To be at the Mohammed bin Zayed Stadium on Friday night for the Arabian Gulf Super Cup final was to be, in almost every sense, at the centre of the UAE footballing universe.
Not only was the country witness to a battle between the two preeminent sides from last season, Al Ain and Al Ahli, but here lay a broader affirmation of what feels increasingly like a global footballing truth.
The two clubs are not just the country's best current sides: in the modern-day incarnation of the UAE professional football story, they are forming what looks suspiciously like a duopolistic dominance. Consider some numbers.
The two sides have won seven of the past 12 league titles. A case can be made to throw Al Jazira into that mix and if you do, you will find in that trio having won a staggering eight of the past 10 President's Cups.
With Ahli's annexation of the Super Cup last night, it meant that these two had won four of the six since the trophy became a regular feature again.
Perhaps the success is not yet as concentrated as in some European leagues but given the smaller size of the league, it sometimes feels just as much.
On the evidence of transfer activity this summer and this season-opening final that dominance looks set to continue.
That much was evident even before a ball was kicked, indeed at least 90 minutes before anyone was out on the pitch. By then the stadium was already heaving with the supporters of the two sides and many more milled outside.
Arguably, only a clash between these two sides can be relied upon to create the kind of magical, unceasing and involved atmosphere that this game was played to; easily over 20,000 were in attendance on a debilitating evening.
That support is not indicative just of passing popularity. It speaks highly of two well-organised and maintained clubs that realise the importance of their support and it is of a kind that is almost unmatched in the land.
There were more obvious signs as well. On the field on Friday evening, for instance, could be seen in action 12 of the 23 players called up for the national squad to play in the OSN Cup in Saudi Arabia next week.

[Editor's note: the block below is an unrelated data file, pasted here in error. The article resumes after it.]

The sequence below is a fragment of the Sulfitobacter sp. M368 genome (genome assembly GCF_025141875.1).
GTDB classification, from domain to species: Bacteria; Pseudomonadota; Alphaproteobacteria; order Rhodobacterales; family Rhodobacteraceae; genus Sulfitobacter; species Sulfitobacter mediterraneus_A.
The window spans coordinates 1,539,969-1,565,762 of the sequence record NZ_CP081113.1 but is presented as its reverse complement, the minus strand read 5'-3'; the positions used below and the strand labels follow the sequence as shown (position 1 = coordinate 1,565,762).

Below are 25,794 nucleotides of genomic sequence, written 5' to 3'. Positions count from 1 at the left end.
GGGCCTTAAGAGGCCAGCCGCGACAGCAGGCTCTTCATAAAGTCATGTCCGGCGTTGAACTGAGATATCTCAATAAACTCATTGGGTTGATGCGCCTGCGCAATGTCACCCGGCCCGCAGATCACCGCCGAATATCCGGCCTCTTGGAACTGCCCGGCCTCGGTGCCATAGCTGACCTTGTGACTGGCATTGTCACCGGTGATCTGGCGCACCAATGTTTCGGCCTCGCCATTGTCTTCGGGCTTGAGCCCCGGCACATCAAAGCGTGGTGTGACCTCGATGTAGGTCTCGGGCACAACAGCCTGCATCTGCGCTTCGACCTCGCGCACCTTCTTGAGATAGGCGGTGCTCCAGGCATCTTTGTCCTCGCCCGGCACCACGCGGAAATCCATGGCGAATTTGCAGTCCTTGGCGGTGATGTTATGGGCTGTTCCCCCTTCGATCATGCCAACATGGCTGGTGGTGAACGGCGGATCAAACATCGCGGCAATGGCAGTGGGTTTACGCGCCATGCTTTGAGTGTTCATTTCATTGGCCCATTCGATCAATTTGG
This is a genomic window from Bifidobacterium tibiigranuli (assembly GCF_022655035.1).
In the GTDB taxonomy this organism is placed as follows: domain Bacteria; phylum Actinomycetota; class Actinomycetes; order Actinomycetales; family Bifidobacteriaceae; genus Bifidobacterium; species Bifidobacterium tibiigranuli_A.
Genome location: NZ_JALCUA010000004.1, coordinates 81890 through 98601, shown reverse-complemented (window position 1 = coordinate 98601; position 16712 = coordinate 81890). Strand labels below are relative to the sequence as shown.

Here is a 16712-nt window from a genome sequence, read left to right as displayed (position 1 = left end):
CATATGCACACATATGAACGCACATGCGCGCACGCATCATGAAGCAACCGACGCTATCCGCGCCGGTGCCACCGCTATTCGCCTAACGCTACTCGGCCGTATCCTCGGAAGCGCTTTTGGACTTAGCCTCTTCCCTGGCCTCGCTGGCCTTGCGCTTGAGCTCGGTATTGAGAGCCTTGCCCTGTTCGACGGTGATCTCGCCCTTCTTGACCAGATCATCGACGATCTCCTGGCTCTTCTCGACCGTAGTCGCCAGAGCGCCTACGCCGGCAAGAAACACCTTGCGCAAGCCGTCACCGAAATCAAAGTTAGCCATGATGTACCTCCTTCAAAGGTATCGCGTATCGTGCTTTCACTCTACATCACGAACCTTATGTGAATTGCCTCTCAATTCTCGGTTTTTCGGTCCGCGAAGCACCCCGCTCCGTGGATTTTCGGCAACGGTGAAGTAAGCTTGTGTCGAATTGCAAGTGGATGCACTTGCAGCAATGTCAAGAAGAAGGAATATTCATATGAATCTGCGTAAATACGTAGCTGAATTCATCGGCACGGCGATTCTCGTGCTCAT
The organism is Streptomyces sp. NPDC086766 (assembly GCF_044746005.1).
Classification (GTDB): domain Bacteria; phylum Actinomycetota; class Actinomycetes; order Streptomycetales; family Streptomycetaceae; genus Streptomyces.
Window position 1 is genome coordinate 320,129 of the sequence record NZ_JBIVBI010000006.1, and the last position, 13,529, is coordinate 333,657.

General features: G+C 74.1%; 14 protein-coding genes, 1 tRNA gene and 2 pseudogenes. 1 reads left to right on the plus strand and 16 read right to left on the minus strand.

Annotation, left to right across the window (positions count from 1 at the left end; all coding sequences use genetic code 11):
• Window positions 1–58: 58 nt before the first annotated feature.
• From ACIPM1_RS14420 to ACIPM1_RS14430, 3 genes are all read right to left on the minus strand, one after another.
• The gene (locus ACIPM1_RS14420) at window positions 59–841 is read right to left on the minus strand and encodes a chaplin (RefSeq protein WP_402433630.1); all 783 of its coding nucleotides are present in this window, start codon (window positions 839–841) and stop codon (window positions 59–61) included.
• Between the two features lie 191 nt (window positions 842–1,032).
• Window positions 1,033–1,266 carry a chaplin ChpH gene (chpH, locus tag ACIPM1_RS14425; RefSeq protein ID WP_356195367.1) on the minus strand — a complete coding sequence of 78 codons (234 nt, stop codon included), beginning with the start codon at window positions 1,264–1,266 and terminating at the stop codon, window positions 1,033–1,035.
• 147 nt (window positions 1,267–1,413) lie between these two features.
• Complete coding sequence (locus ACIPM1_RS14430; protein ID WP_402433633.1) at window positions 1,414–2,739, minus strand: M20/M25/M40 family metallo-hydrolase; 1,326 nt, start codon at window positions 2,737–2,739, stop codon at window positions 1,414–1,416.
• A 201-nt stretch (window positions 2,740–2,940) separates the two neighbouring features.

It can be reasonably expected that as many as seven players who played in this Super Cup might be in Mahdi Ali's starting XI.
It is not quite to the level that Barcelona have dominated Spain's starting XI in recent years, but it is not far off.
More clues can be found in clubs' dealings over the summer. Nothing spoke as loudly of their combined dominance as Cosmin Olaroiu's switch from Al Ain to Ahli. Was there any other club the Romanian would have considered going to other than Ahli once he had decided he had done what he needed at Al Ain?
Ahli have made the biggest signings this summer, not least their acquisition of Hugo Viana, who made a quiet debut here but is unlikely to remain so; it is unlikely he would have played too often in such heat.
They have also brought in the Brazilian Ciel, but it is probably their shrewd local deals that are a more revealing forecast of why they are so strong.
The best-performing sides in the UAE, inevitably, are those with the best local players and their acquisitions of Abdulaziz Sanqour and Walid Abbas are key ones.
No less telling was the club taking a chance on last night's hero, Majed Naser.
Almost an outcast after his troubles at Al Wasl, Ahli brought him in last season and as he saved two penalties, it was easy to see why his time with them has brought him back into the national squad.
Al Ain may have been quieter but they retain at their core the league's most potent foreign and local player and a clutch of players who will not be bested easily.
Not much divided the two teams last night and there was a pleasing symmetry about each dominating one half before penalties decided their fates.
But if Ahli had the last laugh last night, it is impossible not to see Al Ain having a few as well this season; or, conversely, too many other clubs having any over the next few years.
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